“A people without the knowledge of their past history, origin and culture, is like a tree without roots.”

 Marcus Mosiah Garvey (1887 – 1940)

Every year in October we celebrate BLACK HISTORY MONTH. Black history is with us every second, minute, hour, week, month and year. Each month PANTHER NEWSLETTER’S CULTURE CORNER will attempt to enlighten you with what they never told you in your history class. Our story will be told right here – So enjoy the journey of clarification.


Did you know…?

The continent of Africa covers nearly 12 million square miles (31 million sq. km). Africa could hold the land occupied by China, India, Europe, Argentina, New Zealand and the continental United States, with room to spare!

Africa is divided into over 40 different countries.

As of 1993, African people used more than 800 languages and regional varieties of a language, or dialects; but only 10 or so of those languages are spoken by cultural groups of more than a million people. In fact, most African languages are used by groups of fewer than 100,000 people.

The Sahara Desert is the world’s largest desert. It extends across Africa from the Atlantic to the eastern Sudan. Historically, the Sahara has hindered contact between the Mediterranean and Sub-Saharan Africa.

The Kalahari Desert is a large desert in south-western Africa that partially isolates southern Africa from the rest of the continent.

Nok was a western African iron age culture renowned for its artistry, which occupied what is today north-eastern Nigeria from about 900 BC to about 200 AD.

Kush was a wealthy and prosperous kingdom in the upper Nile basin, in some periods dominated and in others was dominated by pharaonic Egypt.

Meroe was the capital city of the ancient Napatan Empire which at one time rivaled Aksum.

Aksum was a powerful Christianised trading state in the Ethiopian highlands.



Red Cloud (Lakota: Maȟpíya Lúta), (1822 – December 10, 1909) was a war leader and the head Chief of the Oglala Lakota (Sioux), his reign was from 1868 to 1909. One of the most capable Native American opponents the United States Army faced, he led a successful conflict in 1866–1868 known as Red Cloud’s War over control of the Powder River Country in northwestern Wyoming and southern Montana. After the Treaty of Fort Laramie (1868), he led his people in the important transition to reservation life.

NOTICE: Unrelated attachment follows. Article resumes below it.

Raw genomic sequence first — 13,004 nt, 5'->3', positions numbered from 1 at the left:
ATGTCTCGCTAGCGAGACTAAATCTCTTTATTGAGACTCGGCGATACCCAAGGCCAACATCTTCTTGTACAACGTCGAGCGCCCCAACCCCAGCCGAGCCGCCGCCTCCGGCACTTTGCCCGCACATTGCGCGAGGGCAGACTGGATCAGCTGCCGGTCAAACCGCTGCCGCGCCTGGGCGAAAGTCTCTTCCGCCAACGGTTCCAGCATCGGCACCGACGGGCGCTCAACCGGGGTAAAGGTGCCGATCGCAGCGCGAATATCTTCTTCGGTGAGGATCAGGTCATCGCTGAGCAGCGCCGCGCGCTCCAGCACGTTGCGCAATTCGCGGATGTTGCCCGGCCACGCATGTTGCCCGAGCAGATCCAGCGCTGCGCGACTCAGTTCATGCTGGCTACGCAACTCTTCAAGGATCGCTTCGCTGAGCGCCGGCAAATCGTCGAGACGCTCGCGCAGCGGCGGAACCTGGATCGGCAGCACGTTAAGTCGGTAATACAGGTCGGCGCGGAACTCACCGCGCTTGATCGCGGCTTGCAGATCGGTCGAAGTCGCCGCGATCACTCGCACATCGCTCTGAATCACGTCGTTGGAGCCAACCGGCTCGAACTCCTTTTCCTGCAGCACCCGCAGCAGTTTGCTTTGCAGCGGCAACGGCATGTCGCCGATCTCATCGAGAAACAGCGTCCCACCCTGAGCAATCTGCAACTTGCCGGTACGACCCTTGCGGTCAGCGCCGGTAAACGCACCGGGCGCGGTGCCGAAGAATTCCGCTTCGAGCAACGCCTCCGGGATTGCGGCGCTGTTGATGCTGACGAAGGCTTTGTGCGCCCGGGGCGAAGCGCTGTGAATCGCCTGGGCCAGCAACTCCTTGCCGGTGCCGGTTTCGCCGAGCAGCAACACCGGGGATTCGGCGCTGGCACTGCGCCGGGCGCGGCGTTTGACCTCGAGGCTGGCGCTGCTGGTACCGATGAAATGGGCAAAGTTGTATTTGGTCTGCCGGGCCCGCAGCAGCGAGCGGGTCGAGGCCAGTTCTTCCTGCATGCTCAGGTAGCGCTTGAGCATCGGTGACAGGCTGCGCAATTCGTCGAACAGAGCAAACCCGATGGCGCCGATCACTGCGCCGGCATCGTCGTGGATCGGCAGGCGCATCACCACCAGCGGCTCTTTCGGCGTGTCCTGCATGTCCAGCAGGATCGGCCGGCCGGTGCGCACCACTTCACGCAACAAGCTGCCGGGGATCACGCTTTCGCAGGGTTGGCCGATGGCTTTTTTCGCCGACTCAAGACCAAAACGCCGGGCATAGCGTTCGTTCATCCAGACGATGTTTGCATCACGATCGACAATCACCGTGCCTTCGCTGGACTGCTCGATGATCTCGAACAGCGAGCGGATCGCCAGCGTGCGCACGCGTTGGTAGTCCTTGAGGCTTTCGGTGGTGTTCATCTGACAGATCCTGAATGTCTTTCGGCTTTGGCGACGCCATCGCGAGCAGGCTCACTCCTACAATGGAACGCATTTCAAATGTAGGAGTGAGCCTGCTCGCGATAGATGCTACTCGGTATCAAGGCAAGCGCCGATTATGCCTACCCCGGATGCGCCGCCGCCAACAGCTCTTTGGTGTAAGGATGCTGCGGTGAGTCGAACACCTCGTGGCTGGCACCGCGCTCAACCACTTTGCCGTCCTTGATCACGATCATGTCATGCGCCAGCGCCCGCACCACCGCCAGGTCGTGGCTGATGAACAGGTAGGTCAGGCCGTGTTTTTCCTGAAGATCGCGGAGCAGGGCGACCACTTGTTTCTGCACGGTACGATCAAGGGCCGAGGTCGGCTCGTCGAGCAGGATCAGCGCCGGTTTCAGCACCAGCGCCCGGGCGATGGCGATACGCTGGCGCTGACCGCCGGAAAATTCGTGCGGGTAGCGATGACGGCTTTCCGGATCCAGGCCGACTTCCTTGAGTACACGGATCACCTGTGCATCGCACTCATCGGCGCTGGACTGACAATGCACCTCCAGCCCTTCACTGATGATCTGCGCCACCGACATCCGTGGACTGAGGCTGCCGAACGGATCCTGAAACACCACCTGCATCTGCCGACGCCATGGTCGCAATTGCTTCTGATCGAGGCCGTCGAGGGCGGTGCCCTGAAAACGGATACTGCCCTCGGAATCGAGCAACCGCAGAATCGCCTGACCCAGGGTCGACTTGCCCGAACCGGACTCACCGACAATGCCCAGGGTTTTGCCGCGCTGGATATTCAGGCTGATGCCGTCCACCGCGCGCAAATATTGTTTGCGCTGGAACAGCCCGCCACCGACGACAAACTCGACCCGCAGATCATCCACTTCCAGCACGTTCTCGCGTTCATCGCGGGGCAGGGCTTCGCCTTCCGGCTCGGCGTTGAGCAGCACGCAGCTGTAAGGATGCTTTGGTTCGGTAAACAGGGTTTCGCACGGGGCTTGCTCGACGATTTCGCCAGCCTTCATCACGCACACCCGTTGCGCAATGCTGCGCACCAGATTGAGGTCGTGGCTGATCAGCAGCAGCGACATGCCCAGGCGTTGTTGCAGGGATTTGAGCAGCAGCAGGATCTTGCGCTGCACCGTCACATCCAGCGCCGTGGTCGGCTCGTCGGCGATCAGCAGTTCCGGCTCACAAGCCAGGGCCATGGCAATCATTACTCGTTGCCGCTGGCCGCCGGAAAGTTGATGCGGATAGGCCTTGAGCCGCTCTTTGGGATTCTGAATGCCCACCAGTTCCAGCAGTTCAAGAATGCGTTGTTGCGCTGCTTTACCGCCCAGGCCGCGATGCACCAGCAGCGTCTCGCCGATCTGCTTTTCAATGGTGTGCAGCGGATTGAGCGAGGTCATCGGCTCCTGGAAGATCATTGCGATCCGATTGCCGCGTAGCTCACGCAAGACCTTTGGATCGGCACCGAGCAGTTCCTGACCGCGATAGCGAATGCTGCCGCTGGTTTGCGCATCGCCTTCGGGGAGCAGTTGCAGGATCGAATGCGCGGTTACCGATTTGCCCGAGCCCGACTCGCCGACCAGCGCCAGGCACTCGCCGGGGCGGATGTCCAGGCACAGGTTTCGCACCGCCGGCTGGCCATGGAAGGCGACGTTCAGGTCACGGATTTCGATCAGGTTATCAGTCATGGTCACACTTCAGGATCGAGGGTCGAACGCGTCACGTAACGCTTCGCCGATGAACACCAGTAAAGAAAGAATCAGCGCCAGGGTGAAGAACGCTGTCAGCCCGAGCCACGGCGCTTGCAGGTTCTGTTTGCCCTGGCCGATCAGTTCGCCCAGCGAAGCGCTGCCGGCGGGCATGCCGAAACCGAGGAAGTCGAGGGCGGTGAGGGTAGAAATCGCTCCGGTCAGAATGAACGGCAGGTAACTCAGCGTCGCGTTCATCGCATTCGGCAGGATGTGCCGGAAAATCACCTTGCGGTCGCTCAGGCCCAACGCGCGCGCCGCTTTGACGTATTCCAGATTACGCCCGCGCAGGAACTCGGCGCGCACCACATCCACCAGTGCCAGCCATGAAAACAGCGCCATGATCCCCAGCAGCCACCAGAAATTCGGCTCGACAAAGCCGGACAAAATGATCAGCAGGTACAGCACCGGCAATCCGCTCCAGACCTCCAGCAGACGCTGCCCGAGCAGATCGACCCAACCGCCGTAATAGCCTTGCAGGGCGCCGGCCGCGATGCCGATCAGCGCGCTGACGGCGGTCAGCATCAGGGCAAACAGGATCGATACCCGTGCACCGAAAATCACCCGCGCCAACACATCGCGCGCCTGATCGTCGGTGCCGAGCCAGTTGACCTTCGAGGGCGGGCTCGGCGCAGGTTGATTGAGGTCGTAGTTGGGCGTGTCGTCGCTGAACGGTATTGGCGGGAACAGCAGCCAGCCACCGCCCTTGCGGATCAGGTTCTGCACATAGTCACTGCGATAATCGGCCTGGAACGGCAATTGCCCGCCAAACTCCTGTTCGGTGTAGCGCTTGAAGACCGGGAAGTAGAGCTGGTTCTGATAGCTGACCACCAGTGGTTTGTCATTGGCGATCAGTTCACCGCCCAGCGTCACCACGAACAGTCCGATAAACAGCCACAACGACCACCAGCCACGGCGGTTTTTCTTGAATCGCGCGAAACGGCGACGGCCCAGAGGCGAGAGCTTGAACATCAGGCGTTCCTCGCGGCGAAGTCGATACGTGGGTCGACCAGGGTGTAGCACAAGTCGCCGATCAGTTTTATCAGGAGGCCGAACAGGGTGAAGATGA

Sitting Bull (1831 – December 15, 1890), also nicknamed Slon-he or “Slow”; was a Hunkpapa Lakota Sioux holy man who led his people as a war chief during years of resistance to United States government policies. Born near the Grand River in Dakota Territory, he was killed by Indian agency police on the Standing Rock Indian Reservation during an attempt to arrest him and prevent him from supporting the Ghost Dance movement.

Khama: The Good King of Bechuanaland (1837-1923). Khama distinguish his reign by being highly regarded as a peace loving ruler with the desire of advancing his country in terms of technological innovations. He instituted scientific cattle feeding techniques which greatly improved his country’s wealth and prestige.  During his reign crimes were known to be as low as zero within his country.

Zora Neale Hurston (January 7, 1891 – January 28, 1960).  Her father was a Baptist preacher, tenant farmer, and carpenter. At age three her family moved to Eatonville Florida, the first incorporated black community in America, of which her father would become mayor. In her writings she would glorify Eatonville as a utopia where black Americans could live independent of the prejudices of white society.

Josephine Baker (June 3, 1906 – April 12, 1975) was an American-born dancer, singer, and actress.  Nicknamed the “Bronze Venus,” the “Black Pearl”, and even the “Créole Goddess” in Anglophone nations, in France, Josephine has always been known simply as “La Baker.” Baker was the first African American to star in a major motion picture, to integrate an American concert hall, and to become a world-famous entertainer. She is also noted for her contributions to the Civil Rights Movement in the United States (she was offered the unofficial leadership of the movement by Coretta Scott King in 1968 following Martin Luther King, Jr.’s assassination, but turned it down), for assisting the French Resistance during World War II and for being the first American-born woman to receive the French military honour, the Croix de guerre.

Yvonne Brewster OBE:  Founder of the Talawa Theatre Company.  Born in Kingston Jamaica, Yvonne Brewster came to the UK to study speech, drama and mime at the Rose Bruford College and the Royal Academy of Music. She was a pupil of Marcel Marceau. Subsequently she returned to Jamaica where she taught drama and produced and presented her own shows on radio and television. 

Here ends your history lesson for this month.


 Log on for more CULTURE CORNER next month and remember…

“The earth has received the embrace of the sun and we shall see the results of that love.”

 Chief Sitting Bull

‘Til next month – Everyting Bless.

One Response to “THE CULTURE CORNER”

  1. lil gilpin Says:

    From Lil Gilpin:

    Happy Birthday to Your success with Panther Newsletter. I can’t believe that it has been one year since you first published your initiative with the Panther Newsletter.

    I am sure that the Panther Newsletter has been an education not only for me but for many people, who look forward to reading all the information you publish in each edition.

    My favourite has been the Culture Corner and the stories.

    Love it all anyway.

    Lil x

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